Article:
Our heavenly high priest
Throughout the year, the Southern New England Conference of the United Church of Christ reproduces the Daily Lectionary for use by churches. These are the suggested readings for Friday, March 19th: Exodus 30:1-10; Psalm 51:1-12; and Hebrews 4:14—5:4. I would encourage you to read these short selections as part of your Lenten practice.
Today is our fifth Lenten Friday. Today we hear a concise and incisive biblical explanation of the cross. The sanctity of God’s presence within the Exodus tabernacle is symbolized by everything within the holy precincts being covered in pure gold. Within the tabernacle was the ark of the covenant and within the ark was the covenant itself – the stone tablets of the Ten Commandments. What we do not hear of as often is the “mercy-seat.” The mercy-seat rested atop the ark of the covenant. It served as the symbolic throne of God on earth. This is where God maintained His presence among the people of Israel: “In front of the curtain that is above the ark of the covenant, in front of the mercy-seat that is over the covenant, where I will meet you.”
In order for the holiness of God to remain present among His people, God and their profaneness needed to be separated. Additionally, once a year Aaron the priest would perform “the rite of atonement on [the altar’s] horns.” This rite was fulfilled “with the blood of the atoning sin-offering. It is most holy to the Lord.” In the Jewish tradition, blood was equated with life, and all life belonged to God. Blood could only be shared with God. It was “most holy.”
The blood, the life, of the sacrificed animal was offered as a substitute for the lives of God’s people. Their sins further separated them from God. Those sins needed to be atoned for if God were to remain upon the mercy-seat. And since sin was prevalent and recurring, the atonement sacrifice needed to be offered every year.
The Epistle to the Hebrews plays a unique variation on this theme. Only here is Jesus presented as the Christian “high priest.” As a matter of fact, Jesus is the only Christian priest in the New Testament. The only other Christian priests are Jewish priests who accept Jesus, but they no longer serve their priestly function. (cf. Acts 6:7) Adding a bit of strangeness to this unique variation, Jesus, our heavenly high priest, makes an offering of Himself. Jesus is both the priest and the sacrifice.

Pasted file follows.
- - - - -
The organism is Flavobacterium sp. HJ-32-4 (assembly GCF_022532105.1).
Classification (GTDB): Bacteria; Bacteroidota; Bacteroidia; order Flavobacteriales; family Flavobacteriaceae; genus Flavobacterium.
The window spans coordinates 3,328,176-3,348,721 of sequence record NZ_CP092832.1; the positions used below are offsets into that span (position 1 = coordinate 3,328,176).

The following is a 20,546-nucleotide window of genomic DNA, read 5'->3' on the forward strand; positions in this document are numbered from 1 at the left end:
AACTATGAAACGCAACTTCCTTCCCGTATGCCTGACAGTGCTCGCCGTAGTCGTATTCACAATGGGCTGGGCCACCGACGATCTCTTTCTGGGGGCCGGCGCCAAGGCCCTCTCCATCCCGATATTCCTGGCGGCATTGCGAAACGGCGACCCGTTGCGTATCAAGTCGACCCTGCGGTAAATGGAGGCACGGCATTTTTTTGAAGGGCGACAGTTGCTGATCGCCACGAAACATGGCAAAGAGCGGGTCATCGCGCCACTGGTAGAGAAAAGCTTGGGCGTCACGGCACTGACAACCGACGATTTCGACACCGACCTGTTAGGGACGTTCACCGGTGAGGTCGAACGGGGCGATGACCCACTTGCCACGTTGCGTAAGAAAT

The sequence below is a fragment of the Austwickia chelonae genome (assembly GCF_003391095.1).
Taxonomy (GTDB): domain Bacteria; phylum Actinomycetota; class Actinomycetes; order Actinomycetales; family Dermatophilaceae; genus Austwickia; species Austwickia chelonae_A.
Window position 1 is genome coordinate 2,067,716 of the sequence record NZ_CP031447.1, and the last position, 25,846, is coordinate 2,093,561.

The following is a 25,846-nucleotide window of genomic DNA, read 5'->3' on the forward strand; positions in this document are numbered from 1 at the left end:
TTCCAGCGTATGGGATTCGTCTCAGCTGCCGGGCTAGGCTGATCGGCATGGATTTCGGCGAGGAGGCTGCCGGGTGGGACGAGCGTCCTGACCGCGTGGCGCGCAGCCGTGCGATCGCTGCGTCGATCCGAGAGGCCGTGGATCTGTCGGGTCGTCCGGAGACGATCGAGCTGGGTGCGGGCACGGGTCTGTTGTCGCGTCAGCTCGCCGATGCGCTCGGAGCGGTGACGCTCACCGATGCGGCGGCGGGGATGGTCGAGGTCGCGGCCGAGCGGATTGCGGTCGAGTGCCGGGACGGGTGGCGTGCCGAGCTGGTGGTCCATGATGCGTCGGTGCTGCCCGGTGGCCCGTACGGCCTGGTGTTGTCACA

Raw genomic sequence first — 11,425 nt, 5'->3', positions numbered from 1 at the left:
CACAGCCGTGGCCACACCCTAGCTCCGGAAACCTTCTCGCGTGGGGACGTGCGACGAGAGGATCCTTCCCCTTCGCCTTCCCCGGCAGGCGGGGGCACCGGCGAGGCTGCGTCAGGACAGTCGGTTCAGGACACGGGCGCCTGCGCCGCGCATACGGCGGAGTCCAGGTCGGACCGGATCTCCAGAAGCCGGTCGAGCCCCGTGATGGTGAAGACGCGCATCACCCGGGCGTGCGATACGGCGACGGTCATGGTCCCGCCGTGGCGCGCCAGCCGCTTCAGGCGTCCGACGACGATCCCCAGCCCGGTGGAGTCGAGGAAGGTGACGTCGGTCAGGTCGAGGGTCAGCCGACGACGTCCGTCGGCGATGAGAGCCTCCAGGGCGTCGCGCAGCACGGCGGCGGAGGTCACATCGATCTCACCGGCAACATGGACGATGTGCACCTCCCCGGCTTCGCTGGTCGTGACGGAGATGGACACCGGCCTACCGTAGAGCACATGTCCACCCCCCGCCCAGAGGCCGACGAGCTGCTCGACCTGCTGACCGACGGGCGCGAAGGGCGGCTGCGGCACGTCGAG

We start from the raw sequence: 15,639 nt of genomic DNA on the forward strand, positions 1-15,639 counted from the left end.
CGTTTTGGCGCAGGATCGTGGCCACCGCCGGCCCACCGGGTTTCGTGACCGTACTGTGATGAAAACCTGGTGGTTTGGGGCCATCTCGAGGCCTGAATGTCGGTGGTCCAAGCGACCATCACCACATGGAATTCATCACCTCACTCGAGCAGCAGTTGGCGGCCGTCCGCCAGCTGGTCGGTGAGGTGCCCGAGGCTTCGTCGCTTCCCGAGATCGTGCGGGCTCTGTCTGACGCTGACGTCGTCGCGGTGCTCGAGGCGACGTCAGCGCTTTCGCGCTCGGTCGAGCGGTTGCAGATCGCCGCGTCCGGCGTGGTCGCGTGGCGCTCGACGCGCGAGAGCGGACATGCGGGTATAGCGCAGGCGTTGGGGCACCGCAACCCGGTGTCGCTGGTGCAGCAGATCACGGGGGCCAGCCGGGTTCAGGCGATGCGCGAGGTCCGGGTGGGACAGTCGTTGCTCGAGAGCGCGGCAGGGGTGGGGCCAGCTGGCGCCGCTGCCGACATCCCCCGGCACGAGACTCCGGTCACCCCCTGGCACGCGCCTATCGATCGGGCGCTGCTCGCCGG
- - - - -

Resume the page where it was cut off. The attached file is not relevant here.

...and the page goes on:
Now Jesus is unique in this role, but His incarnation, the human nature we all share with Jesus, imbues Him with empathy: “For we do not have a high priest who is unable to sympathize with our weaknesses, but we have one who in every respect has been tested as we are, yet without sin. Let us therefore approach the throne of grace with boldness, so that we may receive mercy and find grace to help in time of need.”
Jesus need not offer annual sacrifices of atonement. His is the uniquely perfect sacrifice offered but once and it is from this one-time sacrifice that Jesus atones for us in heaven as our sympathetic high priest, sympathetic because Jesus brings into the very nature of God the personal experience of our weaknesses. Trusting in such sympathy, we approach the new mercy-seat with boldness knowing that Christ remembers our weaknesses.
On this fifth Lenten Friday, let be bold and approach our Saviour, especially when it is necessary to “find grace to help in [our times] of need’ because Jesus lived, suffered and died so that we could approach Him boldly. The holiness of God no longer calls for separation. It calls us closer, to boldly go where no one dared go before.
If you’d like, here is the link to the Massachusetts Conference’s daily reading schedule: www.sneucc.org/lectionary .
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